Translation:I will go to a bank.
I’m in a loop here, can’t get it to move on, just keeps giving me the same two sentences, which I answer correctly each time. Bored with the bank and the hospital now!
Due to the exorbitant prices of medicine at the hospital, we must keep returning to the bank to withdraw more money from our account; this causes us to sink into a deeper depression and thus need more medicine... 悪循環です...
If you get stuck on a loop just repeat the lesson and the loop will be gone (most of the times)
I go to the hospital... I go to the bank... I go to the hospital... I go to the bank... Repeating my life in circles... Nary a change to be seen... I am a slave to the system... My existence is in vain... I go to the hospital... I go to the bank... I go to the hospital... I go to the bank...
"I'm going to the bank" is apparently accepted. Can this sentence actually be used as one is on one's way, or does that translation only apply in the context of a planned future action ("I'm going to the bank tomorrow")?
銀行に行きます usually corresponds to the latter, namely "I am going to a/the bank (in the near future)". It does not mean "I am on the way to a/the bank". "I am on the way to a/the bank" would be translated as 私は銀行に行くところです.
As you pointed out "I am going to the bank" should obviously be accepted. It would be a kind of inconsistency with the example which you presented (病院に行きます). I hope this issue will be fixed soon.
It is my understanding that the English sentence "I am going go a/the bank" means either "I am just on the way to a/the bank" or "I will go to a/the bank (in the near future)". On the other hand, the Japanese sentence 私は銀行に行きます means either "I am going to a/the bank (in the near future)" or "I go to a/the bank (frequently, habitually)" in English.
Thus "I am going to a/the bank" is one of correct translations for 私は銀行に行きます, moreover 私は銀行に行きます is a correct translation for "I am going to a/the bank" vise versa.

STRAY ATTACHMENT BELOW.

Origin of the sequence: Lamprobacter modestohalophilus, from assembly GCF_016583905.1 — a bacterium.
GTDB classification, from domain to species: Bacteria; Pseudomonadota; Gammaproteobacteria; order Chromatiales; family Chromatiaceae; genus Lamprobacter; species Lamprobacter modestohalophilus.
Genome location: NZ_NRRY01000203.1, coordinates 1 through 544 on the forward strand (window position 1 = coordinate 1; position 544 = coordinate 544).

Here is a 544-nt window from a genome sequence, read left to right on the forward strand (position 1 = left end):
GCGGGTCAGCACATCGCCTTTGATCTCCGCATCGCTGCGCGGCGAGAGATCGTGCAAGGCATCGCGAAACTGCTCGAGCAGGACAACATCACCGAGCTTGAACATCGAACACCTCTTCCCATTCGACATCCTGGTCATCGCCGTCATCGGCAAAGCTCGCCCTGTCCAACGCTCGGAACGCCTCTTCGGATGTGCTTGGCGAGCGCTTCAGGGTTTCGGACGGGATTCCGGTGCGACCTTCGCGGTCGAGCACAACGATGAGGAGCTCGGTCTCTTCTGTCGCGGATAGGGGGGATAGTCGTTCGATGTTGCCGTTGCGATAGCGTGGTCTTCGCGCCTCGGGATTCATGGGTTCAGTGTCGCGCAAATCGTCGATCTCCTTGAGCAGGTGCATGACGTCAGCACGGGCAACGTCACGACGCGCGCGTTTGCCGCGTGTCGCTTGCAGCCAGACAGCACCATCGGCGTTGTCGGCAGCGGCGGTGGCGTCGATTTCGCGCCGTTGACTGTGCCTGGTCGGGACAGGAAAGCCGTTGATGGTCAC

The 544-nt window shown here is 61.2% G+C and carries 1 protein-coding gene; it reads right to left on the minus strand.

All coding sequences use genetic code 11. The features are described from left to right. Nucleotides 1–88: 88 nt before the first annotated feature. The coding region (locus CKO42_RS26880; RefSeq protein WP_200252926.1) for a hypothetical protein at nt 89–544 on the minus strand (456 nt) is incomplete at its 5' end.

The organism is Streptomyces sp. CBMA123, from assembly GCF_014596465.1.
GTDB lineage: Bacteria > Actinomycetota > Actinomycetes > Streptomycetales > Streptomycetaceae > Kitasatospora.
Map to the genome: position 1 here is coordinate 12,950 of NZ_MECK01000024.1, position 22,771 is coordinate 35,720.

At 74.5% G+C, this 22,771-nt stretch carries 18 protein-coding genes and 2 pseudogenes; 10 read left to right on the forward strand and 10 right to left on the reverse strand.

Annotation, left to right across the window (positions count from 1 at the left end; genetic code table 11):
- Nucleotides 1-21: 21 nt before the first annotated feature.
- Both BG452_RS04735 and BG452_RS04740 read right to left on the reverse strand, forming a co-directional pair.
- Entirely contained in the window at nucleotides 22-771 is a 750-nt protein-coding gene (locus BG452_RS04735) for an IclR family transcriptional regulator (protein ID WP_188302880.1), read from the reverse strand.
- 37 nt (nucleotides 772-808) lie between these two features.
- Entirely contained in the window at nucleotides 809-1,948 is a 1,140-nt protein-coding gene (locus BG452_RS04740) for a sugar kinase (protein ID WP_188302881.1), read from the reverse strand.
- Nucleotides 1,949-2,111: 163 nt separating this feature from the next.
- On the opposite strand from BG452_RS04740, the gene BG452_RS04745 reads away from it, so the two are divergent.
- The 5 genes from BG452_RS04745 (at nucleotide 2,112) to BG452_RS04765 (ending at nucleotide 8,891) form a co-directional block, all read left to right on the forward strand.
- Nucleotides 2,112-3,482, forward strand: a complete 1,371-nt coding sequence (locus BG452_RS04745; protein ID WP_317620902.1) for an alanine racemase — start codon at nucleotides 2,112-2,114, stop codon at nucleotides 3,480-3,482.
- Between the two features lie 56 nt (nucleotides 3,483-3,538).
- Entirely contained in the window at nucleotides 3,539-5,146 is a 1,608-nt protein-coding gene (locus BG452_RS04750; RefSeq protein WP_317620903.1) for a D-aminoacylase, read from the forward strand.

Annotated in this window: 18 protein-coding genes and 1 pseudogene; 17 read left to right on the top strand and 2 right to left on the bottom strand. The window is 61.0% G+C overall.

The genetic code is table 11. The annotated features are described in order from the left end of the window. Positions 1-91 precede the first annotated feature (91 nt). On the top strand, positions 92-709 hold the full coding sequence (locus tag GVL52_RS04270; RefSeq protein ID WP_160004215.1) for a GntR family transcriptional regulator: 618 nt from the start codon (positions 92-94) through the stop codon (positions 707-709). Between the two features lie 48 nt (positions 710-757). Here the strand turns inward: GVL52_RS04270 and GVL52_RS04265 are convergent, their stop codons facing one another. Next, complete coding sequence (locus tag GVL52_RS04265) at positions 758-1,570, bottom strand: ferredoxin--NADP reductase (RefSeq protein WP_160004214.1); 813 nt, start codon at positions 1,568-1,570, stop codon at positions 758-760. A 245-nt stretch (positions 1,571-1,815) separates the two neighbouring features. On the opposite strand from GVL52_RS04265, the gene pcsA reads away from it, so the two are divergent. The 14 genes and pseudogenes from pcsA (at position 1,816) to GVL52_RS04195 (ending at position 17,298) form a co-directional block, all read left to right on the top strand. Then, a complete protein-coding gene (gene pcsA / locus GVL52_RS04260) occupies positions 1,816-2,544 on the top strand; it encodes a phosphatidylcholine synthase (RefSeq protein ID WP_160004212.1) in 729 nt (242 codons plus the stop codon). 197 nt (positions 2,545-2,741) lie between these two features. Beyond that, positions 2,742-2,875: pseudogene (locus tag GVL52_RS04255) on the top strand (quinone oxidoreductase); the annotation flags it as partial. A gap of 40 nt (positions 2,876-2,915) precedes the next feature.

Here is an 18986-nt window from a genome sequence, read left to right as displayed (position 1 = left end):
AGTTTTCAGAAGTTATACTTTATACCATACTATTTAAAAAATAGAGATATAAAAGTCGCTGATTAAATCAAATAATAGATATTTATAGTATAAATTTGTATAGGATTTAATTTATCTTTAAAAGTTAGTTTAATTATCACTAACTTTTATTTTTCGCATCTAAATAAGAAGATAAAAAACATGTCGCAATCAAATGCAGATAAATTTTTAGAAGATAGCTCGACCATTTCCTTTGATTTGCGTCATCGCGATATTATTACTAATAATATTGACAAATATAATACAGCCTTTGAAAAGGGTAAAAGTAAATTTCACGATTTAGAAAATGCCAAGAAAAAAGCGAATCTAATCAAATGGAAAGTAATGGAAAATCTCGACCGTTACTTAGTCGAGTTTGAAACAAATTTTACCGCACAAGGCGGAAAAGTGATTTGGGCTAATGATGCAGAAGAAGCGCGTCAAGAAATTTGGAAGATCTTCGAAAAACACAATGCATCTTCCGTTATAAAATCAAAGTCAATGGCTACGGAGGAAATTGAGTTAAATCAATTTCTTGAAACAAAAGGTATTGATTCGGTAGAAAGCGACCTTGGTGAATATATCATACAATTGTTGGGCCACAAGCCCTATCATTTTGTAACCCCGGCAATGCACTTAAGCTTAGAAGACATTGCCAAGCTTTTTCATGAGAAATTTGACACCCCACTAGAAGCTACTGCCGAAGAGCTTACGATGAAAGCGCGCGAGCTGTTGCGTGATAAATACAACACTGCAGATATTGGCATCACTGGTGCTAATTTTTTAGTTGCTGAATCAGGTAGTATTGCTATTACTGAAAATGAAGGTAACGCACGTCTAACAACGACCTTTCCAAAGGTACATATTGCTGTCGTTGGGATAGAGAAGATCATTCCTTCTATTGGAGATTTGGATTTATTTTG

Similarly, as mentioned above, 病院に行きます can be translated as either "I go to a/the hospital (frequently, habitually)" or "I am going to a/the hospital (in the near future). Both translations would be (and should be) accepted as well.
Thanks for the thorough explanation. Sounds like the contributors have this on their to-do list: https://www.duolingo.com/comment/27657664$comment_id=27665614
There is no difference. Japanese typically doesn't distinguish between singular and plural, and has no definite or indefinite articles.
It's just a loop and the other words are not taught, only "bank" and "hospital"
Both "Ginko ni ikimasu" (銀行に行きます) and "Ginko e ikimasu" (銀行へ行きます) are equally correct.
I want to say "I will go to a bank" although there is little distinction between present and future tenses in Japanese
Exactly, which is why both present and future tense are acceptable translations for this sentence.
This lesson should be reviewed. It is super annoying to answer the same question many times!
So far I've been to the hospital and the bank and then I go back t he hospital. I'm stuck in a loop and I keep going back and forth between the two places.
Dang, I got marked wrong for "a bank" (insisted on "the") and now that's what it demands. Make up your mind! or allow either.